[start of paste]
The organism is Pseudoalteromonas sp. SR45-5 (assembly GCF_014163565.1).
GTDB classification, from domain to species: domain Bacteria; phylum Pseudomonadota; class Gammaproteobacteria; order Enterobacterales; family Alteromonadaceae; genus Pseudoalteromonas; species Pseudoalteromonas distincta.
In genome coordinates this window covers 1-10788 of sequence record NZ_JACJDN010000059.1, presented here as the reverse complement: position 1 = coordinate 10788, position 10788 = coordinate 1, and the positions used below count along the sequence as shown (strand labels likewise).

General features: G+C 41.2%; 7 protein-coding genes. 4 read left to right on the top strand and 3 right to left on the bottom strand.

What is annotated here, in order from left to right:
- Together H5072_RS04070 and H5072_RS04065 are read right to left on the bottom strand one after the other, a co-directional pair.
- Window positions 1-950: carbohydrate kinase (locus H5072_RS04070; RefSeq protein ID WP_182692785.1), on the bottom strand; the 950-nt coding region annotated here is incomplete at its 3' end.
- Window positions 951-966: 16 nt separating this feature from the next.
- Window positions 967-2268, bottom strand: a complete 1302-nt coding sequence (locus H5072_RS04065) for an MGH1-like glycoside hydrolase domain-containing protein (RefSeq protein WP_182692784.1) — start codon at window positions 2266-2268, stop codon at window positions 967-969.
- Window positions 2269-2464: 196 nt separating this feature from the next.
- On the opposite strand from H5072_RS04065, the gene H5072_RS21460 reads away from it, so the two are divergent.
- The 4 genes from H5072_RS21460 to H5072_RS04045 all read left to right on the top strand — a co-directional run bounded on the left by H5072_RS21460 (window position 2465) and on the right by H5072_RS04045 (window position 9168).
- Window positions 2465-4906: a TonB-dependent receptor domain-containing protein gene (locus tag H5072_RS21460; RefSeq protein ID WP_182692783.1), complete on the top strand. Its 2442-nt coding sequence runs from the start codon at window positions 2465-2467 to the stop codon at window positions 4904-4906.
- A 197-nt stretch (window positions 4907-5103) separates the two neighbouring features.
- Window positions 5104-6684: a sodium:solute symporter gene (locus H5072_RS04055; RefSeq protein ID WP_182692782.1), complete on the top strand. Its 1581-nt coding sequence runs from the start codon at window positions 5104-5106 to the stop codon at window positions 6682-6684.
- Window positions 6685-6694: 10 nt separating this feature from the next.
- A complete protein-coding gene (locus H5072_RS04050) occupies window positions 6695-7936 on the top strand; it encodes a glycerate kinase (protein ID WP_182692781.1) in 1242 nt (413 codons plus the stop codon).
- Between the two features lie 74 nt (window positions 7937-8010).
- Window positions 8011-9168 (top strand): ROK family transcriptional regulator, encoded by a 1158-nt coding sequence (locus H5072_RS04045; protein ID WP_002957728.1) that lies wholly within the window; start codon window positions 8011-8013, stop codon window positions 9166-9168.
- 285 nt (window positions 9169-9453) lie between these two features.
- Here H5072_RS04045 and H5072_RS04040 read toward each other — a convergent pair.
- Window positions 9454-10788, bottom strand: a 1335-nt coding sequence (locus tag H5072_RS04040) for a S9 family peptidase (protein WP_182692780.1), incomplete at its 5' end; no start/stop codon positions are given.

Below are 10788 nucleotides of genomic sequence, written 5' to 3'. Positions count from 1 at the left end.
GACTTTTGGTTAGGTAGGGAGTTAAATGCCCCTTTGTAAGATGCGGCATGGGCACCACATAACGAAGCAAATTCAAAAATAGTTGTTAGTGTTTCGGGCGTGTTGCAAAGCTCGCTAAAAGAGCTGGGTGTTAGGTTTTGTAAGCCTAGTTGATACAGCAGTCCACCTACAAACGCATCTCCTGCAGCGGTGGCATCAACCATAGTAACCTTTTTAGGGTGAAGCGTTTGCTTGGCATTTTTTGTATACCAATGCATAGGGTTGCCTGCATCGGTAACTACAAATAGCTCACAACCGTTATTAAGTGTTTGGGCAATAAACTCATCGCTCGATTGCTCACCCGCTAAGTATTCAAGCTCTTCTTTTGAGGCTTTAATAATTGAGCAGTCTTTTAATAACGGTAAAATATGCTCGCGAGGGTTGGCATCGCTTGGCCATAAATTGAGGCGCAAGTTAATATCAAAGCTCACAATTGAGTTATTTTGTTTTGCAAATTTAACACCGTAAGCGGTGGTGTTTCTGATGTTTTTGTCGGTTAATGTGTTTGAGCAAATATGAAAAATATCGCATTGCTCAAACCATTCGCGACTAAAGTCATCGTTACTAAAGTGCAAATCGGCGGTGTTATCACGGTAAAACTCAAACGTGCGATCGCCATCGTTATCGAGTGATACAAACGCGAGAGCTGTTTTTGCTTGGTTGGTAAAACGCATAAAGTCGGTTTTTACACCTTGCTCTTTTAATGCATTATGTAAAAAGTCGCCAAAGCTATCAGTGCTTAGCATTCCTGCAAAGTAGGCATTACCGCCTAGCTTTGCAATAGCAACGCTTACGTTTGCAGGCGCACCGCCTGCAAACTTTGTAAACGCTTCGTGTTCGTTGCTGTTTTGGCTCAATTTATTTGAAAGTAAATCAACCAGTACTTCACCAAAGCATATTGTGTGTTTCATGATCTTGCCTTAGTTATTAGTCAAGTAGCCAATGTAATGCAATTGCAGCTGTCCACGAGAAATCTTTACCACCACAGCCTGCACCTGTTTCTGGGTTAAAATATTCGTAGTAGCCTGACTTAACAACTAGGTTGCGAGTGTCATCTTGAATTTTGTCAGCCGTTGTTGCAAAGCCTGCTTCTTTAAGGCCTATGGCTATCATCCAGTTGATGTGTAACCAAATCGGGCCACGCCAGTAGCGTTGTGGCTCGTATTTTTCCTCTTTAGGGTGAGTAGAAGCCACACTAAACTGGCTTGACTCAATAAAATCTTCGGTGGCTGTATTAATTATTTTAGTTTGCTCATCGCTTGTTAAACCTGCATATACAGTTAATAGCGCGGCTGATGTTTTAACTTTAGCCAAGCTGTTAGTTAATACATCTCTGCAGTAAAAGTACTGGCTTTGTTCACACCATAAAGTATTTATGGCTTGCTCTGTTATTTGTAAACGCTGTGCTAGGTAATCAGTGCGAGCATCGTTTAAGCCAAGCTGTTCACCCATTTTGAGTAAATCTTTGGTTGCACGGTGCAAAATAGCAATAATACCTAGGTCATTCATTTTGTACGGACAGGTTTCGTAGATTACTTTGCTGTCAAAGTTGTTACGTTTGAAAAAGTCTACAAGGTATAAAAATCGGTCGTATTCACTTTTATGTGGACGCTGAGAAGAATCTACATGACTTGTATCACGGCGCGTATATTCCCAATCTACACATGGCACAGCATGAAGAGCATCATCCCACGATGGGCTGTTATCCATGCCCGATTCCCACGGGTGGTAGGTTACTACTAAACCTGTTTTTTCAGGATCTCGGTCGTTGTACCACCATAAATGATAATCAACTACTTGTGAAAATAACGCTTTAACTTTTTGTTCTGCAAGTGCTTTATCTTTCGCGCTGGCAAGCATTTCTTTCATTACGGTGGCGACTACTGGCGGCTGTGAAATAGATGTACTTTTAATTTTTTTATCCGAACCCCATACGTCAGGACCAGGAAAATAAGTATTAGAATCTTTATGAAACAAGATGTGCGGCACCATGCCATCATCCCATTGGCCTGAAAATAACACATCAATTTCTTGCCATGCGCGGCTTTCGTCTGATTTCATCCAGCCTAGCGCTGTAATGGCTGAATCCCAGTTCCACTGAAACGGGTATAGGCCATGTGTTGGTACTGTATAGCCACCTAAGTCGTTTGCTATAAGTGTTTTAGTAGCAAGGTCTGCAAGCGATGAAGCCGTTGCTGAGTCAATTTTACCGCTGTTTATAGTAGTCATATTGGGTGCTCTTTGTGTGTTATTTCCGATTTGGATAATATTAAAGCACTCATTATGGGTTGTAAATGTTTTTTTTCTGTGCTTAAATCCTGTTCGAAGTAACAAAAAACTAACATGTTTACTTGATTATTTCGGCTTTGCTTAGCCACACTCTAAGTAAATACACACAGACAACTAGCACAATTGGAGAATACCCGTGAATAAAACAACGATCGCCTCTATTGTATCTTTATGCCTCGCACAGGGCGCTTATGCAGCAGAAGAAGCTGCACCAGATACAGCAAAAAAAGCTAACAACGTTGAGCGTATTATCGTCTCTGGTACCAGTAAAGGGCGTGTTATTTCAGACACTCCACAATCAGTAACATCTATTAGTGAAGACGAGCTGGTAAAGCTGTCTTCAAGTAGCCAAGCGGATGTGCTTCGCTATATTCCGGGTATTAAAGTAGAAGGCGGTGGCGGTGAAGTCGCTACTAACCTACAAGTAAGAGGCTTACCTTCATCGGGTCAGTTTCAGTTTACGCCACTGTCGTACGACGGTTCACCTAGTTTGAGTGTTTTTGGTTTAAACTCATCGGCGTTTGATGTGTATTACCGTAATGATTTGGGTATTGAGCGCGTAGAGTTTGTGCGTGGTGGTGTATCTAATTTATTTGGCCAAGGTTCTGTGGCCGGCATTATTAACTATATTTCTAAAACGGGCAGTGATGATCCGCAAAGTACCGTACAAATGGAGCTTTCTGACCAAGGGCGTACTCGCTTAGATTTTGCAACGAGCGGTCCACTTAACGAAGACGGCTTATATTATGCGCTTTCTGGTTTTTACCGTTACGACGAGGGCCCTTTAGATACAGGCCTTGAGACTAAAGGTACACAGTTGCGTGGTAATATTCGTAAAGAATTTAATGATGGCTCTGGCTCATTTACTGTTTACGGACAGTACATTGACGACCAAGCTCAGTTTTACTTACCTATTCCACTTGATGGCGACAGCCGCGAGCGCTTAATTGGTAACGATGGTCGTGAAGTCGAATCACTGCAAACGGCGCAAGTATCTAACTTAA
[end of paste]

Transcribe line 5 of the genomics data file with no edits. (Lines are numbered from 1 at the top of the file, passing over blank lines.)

What is annotated here, in order from left to right: